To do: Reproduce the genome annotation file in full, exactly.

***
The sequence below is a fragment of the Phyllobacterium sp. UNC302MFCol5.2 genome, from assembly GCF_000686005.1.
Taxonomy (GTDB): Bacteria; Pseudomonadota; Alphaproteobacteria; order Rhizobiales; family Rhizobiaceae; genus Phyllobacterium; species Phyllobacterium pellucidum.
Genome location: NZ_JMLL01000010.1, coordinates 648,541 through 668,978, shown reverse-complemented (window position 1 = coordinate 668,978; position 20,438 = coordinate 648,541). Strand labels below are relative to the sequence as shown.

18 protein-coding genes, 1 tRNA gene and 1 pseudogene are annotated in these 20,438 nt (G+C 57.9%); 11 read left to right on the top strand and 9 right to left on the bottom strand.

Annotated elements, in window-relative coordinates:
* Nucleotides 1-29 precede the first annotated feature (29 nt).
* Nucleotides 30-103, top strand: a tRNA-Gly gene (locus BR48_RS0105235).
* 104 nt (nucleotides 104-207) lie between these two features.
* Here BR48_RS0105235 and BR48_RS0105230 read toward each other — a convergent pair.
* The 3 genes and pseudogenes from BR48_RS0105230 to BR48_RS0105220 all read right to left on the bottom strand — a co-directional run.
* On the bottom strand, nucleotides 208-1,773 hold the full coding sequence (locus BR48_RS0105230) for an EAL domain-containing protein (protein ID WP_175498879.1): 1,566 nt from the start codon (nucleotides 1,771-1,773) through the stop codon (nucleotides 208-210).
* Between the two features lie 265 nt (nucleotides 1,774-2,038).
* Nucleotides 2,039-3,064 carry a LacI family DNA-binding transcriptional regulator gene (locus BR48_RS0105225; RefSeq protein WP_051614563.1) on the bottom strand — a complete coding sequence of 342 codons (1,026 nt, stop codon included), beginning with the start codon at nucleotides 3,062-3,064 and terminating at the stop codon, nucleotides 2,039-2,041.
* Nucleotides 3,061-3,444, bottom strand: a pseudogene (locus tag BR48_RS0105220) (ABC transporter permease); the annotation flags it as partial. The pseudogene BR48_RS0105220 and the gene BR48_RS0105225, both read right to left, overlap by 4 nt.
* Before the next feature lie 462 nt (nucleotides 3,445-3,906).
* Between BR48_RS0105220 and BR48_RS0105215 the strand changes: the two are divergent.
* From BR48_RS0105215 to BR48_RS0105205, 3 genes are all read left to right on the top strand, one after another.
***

The sequence below is a fragment of the Phyllobacterium sp. UNC302MFCol5.2 genome, from assembly GCF_000686005.1.
Taxonomy (GTDB): Bacteria; Pseudomonadota; Alphaproteobacteria; order Rhizobiales; family Rhizobiaceae; genus Phyllobacterium; species Phyllobacterium pellucidum.
Genome location: NZ_JMLL01000010.1, coordinates 648,541 through 668,978, shown reverse-complemented (window position 1 = coordinate 668,978; position 20,438 = coordinate 648,541). Strand labels below are relative to the sequence as shown.

18 protein-coding genes, 1 tRNA gene and 1 pseudogene are annotated in these 20,438 nt (G+C 57.9%); 11 read left to right on the top strand and 9 right to left on the bottom strand.

Annotated elements, in window-relative coordinates:
* Nucleotides 1-29 precede the first annotated feature (29 nt).
* Nucleotides 30-103, top strand: a tRNA-Gly gene (locus BR48_RS0105235).
* 104 nt (nucleotides 104-207) lie between these two features.
* Here BR48_RS0105235 and BR48_RS0105230 read toward each other — a convergent pair.
* The 3 genes and pseudogenes from BR48_RS0105230 to BR48_RS0105220 all read right to left on the bottom strand — a co-directional run.
* On the bottom strand, nucleotides 208-1,773 hold the full coding sequence (locus BR48_RS0105230) for an EAL domain-containing protein (protein ID WP_175498879.1): 1,566 nt from the start codon (nucleotides 1,771-1,773) through the stop codon (nucleotides 208-210).
* Between the two features lie 265 nt (nucleotides 1,774-2,038).
* Nucleotides 2,039-3,064 carry a LacI family DNA-binding transcriptional regulator gene (locus BR48_RS0105225; RefSeq protein WP_051614563.1) on the bottom strand — a complete coding sequence of 342 codons (1,026 nt, stop codon included), beginning with the start codon at nucleotides 3,062-3,064 and terminating at the stop codon, nucleotides 2,039-2,041.
* Nucleotides 3,061-3,444, bottom strand: a pseudogene (locus tag BR48_RS0105220) (ABC transporter permease); the annotation flags it as partial. The pseudogene BR48_RS0105220 and the gene BR48_RS0105225, both read right to left, overlap by 4 nt.
* Before the next feature lie 462 nt (nucleotides 3,445-3,906).
* Between BR48_RS0105220 and BR48_RS0105215 the strand changes: the two are divergent.
* From BR48_RS0105215 to BR48_RS0105205, 3 genes are all read left to right on the top strand, one after another.